The Court then examined the question of the nullity of the Award, as Guinea-Bissau had observed that the Tribunal had not replied to the second question put in Article 2 of the Arbitration Agreement and had not appended to the Award the map provided for in Article 9 of that Agreement. According to Guinea-Bissau, those two omissions constituted an excès de pouvoir. It was further asserted that no reasons had been given by the Tribunal for its decision. With regard to the absence of a reply to the second question, the Court recognized that the structure of the Award was, in that respect, open to criticism, but concluded that the Award was not flawed by any failure to decide. The Court then observed that the Tribunal’s statement of reasoning, while succinct, was clear and precise, and concluded that the second contention of Guinea-Bissau must also be dismissed. With regard to the validity of the reasoning adopted by the Tribunal on the issue of whether it was required to answer the second question, the Court recalled that an international tribunal normally had the right to decide as to its own jurisdiction and the power to interpret for that purpose the instruments which governed that jurisdiction. It observed that Guinea-Bissau was in fact criticizing the interpretation in the Award of the provisions of the Arbitration Agreement which determine the Tribunal’s jurisdiction, and proposing another interpretation. Further to a detailed consideration of Article 2 of the Arbitration Agreement, it concluded that the Tribunal had not acted in manifest breach of its competence to determine its own jurisdiction by deciding that it was not required to answer the second question except in the event of a negative answer to the first. Then, with respect to the argument of Guinea-Bissau that the answer given by the Tribunal to the first question was a partially negative answer and that this sufficed to satisfy the prescribed condition for entering into the second question, the Court found that the answer given achieved a partial delimitation, and that the Tribunal had thus been able to find, without manifest breach of its competence, that its answer to the first question was not a negative one. The Court concluded that, in this respect also, the contention of Guinea-Bissau that the entire Award was a nullity must be rejected. It considered moreover that the absence of a map could not in this case constitute such an irregularity as would render the Award invalid.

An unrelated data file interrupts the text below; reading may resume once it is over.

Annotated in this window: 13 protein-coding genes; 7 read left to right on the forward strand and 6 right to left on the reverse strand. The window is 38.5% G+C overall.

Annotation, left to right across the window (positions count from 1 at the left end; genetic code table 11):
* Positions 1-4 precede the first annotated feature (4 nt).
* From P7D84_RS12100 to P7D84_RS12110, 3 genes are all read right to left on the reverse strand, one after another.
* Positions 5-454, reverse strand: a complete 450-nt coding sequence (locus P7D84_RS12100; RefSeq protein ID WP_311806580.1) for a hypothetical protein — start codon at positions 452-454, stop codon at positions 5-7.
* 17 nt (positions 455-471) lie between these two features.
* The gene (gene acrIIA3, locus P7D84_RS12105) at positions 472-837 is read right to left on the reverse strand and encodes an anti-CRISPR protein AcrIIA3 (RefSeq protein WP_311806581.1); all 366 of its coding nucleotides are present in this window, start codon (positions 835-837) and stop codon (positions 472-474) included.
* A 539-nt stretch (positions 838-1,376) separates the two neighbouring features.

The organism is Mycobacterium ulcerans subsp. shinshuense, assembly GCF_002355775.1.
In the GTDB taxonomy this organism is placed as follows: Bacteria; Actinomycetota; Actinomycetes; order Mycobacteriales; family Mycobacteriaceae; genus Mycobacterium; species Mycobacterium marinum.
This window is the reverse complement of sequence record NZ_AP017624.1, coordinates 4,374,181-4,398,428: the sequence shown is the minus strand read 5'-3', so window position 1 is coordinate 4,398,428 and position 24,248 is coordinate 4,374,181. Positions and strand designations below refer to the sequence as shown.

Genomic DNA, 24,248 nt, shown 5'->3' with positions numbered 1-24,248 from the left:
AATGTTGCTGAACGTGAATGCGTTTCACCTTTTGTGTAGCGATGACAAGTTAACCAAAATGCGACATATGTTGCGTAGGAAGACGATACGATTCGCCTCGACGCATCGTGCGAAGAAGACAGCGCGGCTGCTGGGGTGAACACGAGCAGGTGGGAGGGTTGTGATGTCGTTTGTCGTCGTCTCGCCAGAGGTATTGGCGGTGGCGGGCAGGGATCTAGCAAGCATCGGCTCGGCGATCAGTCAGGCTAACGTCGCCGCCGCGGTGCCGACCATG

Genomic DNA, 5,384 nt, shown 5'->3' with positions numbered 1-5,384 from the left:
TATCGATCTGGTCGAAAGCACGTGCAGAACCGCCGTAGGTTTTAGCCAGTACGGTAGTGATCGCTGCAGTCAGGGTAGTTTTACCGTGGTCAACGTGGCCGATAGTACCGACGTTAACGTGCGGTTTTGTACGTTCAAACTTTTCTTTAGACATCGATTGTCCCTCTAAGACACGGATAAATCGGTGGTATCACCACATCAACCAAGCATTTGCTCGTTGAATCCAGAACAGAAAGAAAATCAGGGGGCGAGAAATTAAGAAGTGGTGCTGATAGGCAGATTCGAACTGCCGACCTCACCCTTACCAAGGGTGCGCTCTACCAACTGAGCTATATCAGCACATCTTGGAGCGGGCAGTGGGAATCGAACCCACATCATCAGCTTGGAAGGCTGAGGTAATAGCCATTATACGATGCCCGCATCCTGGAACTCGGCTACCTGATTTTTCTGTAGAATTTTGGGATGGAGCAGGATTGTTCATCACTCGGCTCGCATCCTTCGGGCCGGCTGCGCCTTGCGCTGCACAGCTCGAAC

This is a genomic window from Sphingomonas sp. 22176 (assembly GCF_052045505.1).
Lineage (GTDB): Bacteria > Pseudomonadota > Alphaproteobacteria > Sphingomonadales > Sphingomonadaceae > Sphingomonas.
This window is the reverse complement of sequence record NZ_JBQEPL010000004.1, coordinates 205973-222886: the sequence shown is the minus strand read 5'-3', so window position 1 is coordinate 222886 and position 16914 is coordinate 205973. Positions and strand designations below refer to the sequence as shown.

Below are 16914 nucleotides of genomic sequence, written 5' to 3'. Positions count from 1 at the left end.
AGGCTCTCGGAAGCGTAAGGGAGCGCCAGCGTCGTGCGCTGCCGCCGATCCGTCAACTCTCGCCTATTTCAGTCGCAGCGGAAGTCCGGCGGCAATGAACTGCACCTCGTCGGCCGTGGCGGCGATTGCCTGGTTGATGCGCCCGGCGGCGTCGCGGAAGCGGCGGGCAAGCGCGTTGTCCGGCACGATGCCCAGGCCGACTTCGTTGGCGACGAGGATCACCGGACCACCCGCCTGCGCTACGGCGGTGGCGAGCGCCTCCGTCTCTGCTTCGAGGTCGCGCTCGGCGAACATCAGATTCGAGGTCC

This overview is provided for information only and in no way involves the responsibility of the Court.